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NHS Choices Condition

Content supplied by NHS Choices

You will notice the symptoms of vaginal thrush in your vulva. The vulva is made up of the:

  • outer part of the vagina,
  • clitoris, and
  • two pairs of lips surrounding the entrance to the vagina, called the labia majora (the outer pair) and the labia minora (the inner pair).

The symptoms of thrush can include:

  • vulval itching,
  • vulval soreness and irritation,
  • pain, or discomfort, during sexual intercourse (superficial dyspareunia),
  • pain, or discomfort, during urination (dysuria), and
  • vaginal discharge - although this is not always present. The discharge is usually odourless and can be a thin, watery fluid, or thicker, white, and a similar texture to cottage cheese.

Vulvovaginal inflammation

As well as the above symptoms of thrush, you may also have vulvovaginal inflammation. The signs of vulvovaginal inflammation include:

  • erythema (redness) - of the vagina and vulva,
  • vaginal fissuring (cracked skin) - in severe cases,
  • oedema (swelling from a build up of fluid) - also in severe cases, and
  • satellite lesions (sores in the surrounding area) - this is rare, but may indicate the presence of another fungal condition, or the herpes simplex virus (the virus that causes genital herpes).

Types of thrush

Thrush may be described as being:

  • uncomplicated, or
  • complicated.

Uncomplicated thrush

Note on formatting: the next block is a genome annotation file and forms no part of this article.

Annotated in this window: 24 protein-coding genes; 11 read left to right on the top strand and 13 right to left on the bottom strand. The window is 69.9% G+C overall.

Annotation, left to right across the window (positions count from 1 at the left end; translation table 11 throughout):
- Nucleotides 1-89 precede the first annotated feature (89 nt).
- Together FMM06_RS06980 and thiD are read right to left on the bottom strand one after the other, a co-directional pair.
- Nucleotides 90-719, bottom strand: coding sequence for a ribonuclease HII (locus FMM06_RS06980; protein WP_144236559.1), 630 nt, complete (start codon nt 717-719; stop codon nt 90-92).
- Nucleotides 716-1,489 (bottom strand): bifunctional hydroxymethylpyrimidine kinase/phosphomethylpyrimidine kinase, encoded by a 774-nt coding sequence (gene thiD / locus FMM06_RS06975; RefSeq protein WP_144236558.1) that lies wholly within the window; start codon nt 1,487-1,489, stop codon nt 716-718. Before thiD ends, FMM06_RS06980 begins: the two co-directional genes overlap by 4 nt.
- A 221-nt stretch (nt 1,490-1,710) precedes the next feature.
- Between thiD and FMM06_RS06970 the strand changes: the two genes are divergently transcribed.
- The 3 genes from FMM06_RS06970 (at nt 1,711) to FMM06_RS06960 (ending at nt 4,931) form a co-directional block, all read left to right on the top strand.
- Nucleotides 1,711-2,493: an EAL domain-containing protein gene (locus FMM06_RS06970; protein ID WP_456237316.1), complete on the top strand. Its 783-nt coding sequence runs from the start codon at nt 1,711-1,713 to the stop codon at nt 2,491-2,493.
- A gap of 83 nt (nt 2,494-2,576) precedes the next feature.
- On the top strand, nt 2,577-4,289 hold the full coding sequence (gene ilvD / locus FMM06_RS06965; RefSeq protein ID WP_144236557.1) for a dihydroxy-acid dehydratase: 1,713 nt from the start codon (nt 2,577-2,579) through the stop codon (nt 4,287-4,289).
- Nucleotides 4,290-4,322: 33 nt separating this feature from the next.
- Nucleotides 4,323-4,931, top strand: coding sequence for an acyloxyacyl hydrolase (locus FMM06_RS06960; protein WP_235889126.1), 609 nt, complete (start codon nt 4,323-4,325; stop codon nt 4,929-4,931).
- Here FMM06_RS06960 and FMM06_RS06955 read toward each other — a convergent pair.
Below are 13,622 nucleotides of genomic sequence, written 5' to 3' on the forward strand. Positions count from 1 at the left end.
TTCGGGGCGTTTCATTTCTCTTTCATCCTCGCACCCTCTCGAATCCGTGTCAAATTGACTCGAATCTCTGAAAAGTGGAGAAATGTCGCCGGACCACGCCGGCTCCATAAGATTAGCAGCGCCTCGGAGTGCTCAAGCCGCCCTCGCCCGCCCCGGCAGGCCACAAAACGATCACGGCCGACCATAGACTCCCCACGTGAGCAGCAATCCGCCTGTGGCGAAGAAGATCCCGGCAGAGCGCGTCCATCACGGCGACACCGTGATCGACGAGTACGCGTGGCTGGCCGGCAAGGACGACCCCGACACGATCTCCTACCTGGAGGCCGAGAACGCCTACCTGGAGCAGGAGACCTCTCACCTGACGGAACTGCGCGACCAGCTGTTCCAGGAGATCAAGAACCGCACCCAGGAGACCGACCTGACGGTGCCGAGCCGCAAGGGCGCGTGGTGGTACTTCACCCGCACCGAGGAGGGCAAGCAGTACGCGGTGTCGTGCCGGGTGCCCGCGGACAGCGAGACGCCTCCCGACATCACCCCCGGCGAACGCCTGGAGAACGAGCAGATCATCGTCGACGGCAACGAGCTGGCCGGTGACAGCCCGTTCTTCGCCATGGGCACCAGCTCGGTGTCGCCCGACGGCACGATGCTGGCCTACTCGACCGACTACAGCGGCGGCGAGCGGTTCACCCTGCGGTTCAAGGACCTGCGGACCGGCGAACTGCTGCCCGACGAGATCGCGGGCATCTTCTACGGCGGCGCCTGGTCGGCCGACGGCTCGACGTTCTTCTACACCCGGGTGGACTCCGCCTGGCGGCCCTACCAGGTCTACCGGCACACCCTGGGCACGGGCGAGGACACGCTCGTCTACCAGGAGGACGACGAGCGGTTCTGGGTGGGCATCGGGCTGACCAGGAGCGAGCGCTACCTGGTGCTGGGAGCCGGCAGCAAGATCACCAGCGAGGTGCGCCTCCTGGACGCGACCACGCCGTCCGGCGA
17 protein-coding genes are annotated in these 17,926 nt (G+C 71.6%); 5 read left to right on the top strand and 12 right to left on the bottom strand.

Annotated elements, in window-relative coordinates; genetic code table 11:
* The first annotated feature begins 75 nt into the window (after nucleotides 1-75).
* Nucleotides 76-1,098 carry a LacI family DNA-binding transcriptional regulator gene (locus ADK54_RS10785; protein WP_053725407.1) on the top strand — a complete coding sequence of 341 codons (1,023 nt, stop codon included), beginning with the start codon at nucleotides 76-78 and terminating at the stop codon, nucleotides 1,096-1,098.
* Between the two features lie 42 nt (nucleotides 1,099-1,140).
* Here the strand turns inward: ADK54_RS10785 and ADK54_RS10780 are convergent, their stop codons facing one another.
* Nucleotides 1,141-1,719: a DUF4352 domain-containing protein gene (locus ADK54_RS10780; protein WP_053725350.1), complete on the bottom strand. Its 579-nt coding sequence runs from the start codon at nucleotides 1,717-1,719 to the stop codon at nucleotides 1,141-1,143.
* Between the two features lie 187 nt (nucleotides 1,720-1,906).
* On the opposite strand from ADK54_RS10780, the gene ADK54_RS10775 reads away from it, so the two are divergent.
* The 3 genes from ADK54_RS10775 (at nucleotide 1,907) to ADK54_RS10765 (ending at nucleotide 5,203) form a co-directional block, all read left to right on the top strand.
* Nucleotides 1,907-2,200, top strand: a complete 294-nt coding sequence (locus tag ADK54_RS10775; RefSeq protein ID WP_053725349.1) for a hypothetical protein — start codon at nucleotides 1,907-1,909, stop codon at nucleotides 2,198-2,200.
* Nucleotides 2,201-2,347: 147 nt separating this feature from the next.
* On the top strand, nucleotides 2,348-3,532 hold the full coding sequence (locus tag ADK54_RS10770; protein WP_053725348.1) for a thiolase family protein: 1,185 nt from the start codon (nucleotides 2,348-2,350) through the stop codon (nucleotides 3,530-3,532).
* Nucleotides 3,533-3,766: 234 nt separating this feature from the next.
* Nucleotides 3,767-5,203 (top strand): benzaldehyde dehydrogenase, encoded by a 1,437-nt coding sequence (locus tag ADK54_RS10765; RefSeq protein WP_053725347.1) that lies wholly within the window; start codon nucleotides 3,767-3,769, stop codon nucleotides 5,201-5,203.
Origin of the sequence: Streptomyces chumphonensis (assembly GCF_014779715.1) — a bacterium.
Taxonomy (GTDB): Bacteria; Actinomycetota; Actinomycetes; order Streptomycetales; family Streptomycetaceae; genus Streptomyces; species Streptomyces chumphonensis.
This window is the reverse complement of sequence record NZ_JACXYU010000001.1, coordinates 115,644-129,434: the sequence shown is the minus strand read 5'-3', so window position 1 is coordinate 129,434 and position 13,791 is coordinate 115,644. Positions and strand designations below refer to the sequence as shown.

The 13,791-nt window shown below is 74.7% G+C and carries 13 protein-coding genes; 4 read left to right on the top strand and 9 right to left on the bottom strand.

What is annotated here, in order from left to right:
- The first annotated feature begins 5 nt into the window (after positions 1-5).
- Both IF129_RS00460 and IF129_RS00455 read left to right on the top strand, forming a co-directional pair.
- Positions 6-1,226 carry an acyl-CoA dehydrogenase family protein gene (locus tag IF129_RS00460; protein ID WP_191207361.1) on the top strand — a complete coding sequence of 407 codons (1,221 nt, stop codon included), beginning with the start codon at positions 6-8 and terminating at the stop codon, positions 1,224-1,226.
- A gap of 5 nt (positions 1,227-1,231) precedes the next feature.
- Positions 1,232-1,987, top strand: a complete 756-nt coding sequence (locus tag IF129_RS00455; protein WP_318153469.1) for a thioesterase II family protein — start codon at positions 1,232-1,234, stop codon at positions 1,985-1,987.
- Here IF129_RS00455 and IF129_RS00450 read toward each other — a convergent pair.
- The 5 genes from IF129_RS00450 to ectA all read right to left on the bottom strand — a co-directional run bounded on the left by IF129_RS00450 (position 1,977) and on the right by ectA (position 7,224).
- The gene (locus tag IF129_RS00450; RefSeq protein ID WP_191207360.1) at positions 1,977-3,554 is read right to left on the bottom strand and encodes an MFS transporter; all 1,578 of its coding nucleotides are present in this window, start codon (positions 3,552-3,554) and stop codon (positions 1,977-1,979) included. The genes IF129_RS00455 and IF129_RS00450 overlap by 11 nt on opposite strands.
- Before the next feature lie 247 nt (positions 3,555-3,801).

Uncomplicated thrush is where you have only had a single episode of thrush or less than four episodes in a year. Your thrush is described as uncomplicated if your symptoms are mild, or moderate, and caused by the Candida albicans fungus.

Complicated thrush  

Complicated thrush is where you have four or more episodes of thrush in a year or where you have severe symptoms of vulvovaginal inflammation (see above). Thrush may also be described as complicated if:

  • you are pregnant,
  • you have poorly controlled diabetes (a long-term condition that is caused by too much glucose in the blood),
  • you have an immune deficiency (a weakened immune system) - for example, because you have AIDS (the latter stages of the Human Immunodeficiency Virus), or
  • the thrush is not caused by the Candida albicans fungus.
view information about Thrush on www.nhs.co.uk »

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The information provided on this website (including any NHS Choices medical information) is for use as information or for educational purposes only and is not a substitute for professional medical care by a qualified doctor or other qualified healthcare professional. We do not warrant that any information included within this site will meet your health or medical requirements. This Embarrassing Bodies site does not provide any medical or diagnostic services so you should always check with a health professional if you have any concerns about your health.


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